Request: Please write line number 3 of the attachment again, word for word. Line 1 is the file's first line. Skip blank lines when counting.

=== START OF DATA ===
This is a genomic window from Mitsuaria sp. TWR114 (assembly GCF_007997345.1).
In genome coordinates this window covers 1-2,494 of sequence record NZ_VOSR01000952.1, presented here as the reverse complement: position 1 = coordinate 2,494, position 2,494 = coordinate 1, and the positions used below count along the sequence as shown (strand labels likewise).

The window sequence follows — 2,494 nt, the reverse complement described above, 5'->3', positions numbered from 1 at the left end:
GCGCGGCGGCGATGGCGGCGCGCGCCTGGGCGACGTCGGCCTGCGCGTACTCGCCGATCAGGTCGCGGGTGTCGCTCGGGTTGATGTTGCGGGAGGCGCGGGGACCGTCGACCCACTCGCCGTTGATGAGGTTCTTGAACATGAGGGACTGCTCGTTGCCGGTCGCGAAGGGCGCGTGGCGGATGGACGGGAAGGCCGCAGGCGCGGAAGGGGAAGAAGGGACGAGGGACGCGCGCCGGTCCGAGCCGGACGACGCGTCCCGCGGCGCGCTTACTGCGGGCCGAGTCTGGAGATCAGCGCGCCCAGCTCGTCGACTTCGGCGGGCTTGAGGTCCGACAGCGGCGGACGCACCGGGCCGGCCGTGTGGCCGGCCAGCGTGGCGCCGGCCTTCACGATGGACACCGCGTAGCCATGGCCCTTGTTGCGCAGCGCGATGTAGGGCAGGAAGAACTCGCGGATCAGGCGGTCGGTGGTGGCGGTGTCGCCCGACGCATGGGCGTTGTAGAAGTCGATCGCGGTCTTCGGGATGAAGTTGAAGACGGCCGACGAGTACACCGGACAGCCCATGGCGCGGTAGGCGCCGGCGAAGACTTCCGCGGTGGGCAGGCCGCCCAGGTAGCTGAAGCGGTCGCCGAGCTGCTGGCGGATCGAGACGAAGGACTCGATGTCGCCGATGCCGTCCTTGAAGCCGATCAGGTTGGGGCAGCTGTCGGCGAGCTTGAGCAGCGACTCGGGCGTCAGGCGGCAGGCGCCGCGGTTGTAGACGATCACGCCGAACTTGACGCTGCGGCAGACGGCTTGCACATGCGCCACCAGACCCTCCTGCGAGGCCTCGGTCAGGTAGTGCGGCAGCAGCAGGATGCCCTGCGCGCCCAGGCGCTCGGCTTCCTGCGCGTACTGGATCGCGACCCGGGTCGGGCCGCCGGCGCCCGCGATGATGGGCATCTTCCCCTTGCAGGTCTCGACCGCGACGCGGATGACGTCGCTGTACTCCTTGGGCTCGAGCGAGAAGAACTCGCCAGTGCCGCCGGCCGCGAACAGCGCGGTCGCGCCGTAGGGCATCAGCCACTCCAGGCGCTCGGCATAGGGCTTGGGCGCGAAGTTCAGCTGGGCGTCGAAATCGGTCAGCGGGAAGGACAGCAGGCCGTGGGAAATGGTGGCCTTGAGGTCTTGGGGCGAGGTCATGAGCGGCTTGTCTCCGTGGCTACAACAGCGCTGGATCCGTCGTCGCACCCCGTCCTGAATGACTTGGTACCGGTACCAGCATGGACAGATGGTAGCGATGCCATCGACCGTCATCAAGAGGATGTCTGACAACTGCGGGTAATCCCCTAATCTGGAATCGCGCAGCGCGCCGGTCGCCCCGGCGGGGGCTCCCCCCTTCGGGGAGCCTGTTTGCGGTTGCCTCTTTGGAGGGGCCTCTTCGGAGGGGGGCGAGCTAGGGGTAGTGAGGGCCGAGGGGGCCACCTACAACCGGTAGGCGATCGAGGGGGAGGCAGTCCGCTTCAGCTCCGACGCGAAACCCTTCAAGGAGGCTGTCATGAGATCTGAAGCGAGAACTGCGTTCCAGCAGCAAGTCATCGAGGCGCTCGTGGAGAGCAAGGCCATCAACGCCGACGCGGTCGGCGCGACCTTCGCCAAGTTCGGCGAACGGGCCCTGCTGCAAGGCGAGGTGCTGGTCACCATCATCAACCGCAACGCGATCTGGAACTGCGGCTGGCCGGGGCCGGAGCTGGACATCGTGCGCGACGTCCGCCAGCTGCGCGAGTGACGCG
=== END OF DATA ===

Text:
The window sequence follows — 2,494 nt, the reverse complement described above, 5'->3', positions numbered from 1 at the left end: